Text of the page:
Research has demonstrated that the lack of natural talent is irrelevant to great success. The secret: arduous and demanding practice and hard work. Warren Buffet (Berkshire Hathaway) may have an extraordinary knack for making the right investment moves, but his success in market matters is more likely the result of his legendary discipline and long hours spent studying the financials of investment targets. Contrary to his own view, research suggests that he was not “wired at birth to allocate capital.”

Frankly, we do not possess a natural gift for a particular job. And while it is true that our so-called natural gifts do incline us toward greater performance at some things more than others, job-specific natural gifts do not exist. We are not born publishers, CEOs, or enforcement officers, though some things unique to us do prepare us better for some jobs over others. The conclusion is that we will achieve greatness only by hard work over much time.

Jim Rohn, management and motivational guru, claims that the answer lies not in what we do but in what we don’t do. “The things I found to be easy to do, others found to be easy not to do. I found it easy to set the goals that could change my life. They found it easy not to do it. I found it easy to read the books that could affect my thinking and my ideas. They found that easy not to do. I found it easy to attend the classes and the seminars, and to get around other successful people. They said it probably really wouldn’t matter. If I had to sum it up, I would say what I found to be easy to do, they found to be easy not to do. Years later, I’m a multi-millionaire and they are all still blaming the economy, the government, and company policies, yet they neglected to do the basic, easy things. In fact, the primary reason most people are not doing as well as they could and should, can be summed up in a single word: neglect.”

Experts are remarkably consistent in their findings—talent doesn’t mean intelligence, motivation or personality traits. It’s an innate ability to do some specific activity especially well. The irresistible question—the “fundamental challenge” for researchers in this field, says the most prominent of them, professor K. Anders Ericsson of Florida State University is— “Why”? How are certain people able to go on improving? The answers begin with consistent observations about great performers in many fields.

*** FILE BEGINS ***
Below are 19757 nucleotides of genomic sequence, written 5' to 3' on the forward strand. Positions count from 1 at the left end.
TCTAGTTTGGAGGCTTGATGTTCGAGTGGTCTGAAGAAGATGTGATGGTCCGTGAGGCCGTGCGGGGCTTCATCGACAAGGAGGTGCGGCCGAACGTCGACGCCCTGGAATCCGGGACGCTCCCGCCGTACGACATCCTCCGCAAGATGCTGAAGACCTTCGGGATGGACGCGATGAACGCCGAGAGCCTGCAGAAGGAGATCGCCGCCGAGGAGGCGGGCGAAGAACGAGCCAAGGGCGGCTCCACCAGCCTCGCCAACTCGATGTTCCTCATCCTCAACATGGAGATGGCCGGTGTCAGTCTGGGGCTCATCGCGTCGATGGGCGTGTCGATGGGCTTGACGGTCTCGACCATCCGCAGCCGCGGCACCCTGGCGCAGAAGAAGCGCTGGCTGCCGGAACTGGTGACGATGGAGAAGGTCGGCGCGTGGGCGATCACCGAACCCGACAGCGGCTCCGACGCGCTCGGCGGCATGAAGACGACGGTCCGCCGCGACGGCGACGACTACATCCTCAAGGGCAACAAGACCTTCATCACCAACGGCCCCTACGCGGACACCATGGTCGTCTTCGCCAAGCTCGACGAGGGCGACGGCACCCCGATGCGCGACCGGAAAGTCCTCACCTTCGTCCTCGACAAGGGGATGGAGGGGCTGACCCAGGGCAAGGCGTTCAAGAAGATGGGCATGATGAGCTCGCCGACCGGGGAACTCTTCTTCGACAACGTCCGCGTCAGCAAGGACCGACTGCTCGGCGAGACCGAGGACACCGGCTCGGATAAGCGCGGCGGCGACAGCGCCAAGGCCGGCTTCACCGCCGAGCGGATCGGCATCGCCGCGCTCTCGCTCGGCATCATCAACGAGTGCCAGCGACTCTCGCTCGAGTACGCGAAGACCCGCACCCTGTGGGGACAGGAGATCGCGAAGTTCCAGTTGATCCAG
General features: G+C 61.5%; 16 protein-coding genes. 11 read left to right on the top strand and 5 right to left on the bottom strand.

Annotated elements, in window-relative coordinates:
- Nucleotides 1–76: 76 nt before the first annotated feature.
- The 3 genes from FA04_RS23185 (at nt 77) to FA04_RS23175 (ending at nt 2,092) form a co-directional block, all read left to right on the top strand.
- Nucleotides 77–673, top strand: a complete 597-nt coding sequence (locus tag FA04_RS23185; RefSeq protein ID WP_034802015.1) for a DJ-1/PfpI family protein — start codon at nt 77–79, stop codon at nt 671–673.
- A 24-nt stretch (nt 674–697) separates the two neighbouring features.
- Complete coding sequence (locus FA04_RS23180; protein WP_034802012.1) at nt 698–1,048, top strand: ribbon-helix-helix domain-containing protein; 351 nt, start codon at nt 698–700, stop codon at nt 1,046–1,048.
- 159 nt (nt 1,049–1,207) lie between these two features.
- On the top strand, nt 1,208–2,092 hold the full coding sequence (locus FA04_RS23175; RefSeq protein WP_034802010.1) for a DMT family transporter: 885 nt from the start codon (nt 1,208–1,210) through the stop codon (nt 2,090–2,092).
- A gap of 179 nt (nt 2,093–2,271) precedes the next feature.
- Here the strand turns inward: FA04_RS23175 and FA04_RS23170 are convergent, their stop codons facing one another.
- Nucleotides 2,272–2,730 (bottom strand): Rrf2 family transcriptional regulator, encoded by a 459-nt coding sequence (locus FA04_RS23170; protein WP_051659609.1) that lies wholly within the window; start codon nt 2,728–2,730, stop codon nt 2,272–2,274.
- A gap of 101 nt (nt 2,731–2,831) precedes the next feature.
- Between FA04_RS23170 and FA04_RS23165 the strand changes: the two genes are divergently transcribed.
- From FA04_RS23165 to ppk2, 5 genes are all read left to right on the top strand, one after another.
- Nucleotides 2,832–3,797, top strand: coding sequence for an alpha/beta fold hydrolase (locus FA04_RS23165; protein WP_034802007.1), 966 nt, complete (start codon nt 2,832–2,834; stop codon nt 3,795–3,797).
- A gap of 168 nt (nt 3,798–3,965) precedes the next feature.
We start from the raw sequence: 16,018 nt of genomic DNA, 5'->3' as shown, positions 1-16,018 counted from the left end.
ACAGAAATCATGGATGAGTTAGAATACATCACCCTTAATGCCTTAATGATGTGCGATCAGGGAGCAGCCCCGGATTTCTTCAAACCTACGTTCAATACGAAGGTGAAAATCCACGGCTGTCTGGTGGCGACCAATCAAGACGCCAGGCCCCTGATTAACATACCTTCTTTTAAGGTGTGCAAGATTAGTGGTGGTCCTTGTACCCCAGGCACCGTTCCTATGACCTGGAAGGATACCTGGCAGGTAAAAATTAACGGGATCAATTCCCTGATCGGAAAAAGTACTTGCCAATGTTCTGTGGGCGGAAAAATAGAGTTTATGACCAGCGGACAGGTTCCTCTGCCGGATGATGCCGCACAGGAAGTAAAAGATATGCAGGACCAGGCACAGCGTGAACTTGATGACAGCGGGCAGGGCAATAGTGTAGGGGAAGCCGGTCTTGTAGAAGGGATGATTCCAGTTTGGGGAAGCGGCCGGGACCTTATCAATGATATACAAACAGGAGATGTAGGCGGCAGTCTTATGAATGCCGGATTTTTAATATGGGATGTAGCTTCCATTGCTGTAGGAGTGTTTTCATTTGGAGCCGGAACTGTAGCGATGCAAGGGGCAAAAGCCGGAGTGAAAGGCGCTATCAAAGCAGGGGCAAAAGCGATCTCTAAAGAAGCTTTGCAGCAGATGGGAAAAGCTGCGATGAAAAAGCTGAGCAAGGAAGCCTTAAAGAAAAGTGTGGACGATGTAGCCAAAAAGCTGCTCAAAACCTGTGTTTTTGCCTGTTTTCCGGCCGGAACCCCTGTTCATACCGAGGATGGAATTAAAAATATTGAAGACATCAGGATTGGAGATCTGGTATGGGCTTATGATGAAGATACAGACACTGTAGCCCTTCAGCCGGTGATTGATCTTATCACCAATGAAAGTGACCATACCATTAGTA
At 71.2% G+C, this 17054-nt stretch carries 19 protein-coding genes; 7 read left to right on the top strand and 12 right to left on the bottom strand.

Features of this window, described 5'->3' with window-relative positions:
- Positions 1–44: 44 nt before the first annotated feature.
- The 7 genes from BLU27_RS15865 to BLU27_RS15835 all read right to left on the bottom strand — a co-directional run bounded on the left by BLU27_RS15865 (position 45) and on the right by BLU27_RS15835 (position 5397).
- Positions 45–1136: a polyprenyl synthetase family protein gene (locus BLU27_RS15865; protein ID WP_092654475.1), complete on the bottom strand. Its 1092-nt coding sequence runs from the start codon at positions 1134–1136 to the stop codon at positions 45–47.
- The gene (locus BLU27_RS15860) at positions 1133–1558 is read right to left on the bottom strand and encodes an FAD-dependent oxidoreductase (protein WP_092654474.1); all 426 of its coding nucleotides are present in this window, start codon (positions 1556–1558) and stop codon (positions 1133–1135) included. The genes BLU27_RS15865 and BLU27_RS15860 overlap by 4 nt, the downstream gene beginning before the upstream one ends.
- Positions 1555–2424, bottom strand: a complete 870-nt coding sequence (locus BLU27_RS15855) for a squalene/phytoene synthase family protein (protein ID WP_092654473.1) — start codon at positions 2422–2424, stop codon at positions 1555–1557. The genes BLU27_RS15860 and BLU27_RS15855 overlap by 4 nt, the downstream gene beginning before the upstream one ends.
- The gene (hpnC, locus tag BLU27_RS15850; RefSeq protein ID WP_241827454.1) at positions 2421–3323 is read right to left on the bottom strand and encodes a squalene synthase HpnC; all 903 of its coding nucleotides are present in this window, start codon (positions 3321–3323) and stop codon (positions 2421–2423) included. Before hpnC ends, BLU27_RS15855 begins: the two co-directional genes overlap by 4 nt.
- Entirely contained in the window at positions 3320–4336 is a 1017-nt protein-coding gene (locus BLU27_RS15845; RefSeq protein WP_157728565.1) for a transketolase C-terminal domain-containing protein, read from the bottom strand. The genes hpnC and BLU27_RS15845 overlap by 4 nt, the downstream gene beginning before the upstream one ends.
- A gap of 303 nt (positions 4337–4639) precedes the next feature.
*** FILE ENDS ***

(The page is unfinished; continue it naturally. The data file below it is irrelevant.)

ex nihilo, nihil fit

Nothing comes from nothing! Nobody is great without work. In other words, there is no substitute for hard work. It is nice to believe that if you find the field that uses your natural gifts, you’ll be great from day one, but it doesn’t happen. There’s no evidence of high-level performance without experience or practice.

Reinforcing this “no-free-lunch” finding is vast evidence confirming that even the most accomplished people need around ten years of hard work before becoming world-class, a pattern so well established researchers call it the ten-year rule.

What about Bobby Fischer, who became a chess grandmaster at 16? Turns out the rule holds: he’d had nine years of intensive study. And as John Horn of the University of Southern California and Hiromi Masunaga of California State University observe, “The ten-year rule represents a very rough estimate, and most researchers regard it as a minimum, not an average.” In many fields (music, literature) elite performers need 20 or 30 years’ experience before hitting their zenith.

Greatness then, isn’t just handed over to anyone; it requires a lot of hard work. Yet, even this isn’t enough, since many people work hard for decades without approaching greatness or even getting significantly better. What’s missing?